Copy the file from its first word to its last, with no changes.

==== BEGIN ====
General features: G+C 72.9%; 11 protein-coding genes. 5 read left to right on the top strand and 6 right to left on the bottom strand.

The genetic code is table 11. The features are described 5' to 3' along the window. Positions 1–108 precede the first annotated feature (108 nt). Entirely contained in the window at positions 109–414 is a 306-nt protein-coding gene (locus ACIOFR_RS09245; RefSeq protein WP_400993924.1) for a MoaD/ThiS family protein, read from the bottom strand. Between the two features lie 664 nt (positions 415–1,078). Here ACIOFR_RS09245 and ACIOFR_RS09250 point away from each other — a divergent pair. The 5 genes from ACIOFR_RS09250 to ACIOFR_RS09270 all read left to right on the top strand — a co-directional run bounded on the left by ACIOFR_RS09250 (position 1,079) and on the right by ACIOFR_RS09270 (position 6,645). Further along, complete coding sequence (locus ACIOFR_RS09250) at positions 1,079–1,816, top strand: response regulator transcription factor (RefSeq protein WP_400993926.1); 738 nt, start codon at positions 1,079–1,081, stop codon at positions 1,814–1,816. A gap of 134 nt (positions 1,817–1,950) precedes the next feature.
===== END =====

General features: G+C 72.9%; 11 protein-coding genes. 5 read left to right on the top strand and 6 right to left on the bottom strand.

The genetic code is table 11. The features are described 5' to 3' along the window. Positions 1–108 precede the first annotated feature (108 nt). Entirely contained in the window at positions 109–414 is a 306-nt protein-coding gene (locus ACIOFR_RS09245; RefSeq protein WP_400993924.1) for a MoaD/ThiS family protein, read from the bottom strand. Between the two features lie 664 nt (positions 415–1,078). Here ACIOFR_RS09245 and ACIOFR_RS09250 point away from each other — a divergent pair. The 5 genes from ACIOFR_RS09250 to ACIOFR_RS09270 all read left to right on the top strand — a co-directional run bounded on the left by ACIOFR_RS09250 (position 1,079) and on the right by ACIOFR_RS09270 (position 6,645). Further along, complete coding sequence (locus ACIOFR_RS09250) at positions 1,079–1,816, top strand: response regulator transcription factor (RefSeq protein WP_400993926.1); 738 nt, start codon at positions 1,079–1,081, stop codon at positions 1,814–1,816. A gap of 134 nt (positions 1,817–1,950) precedes the next feature.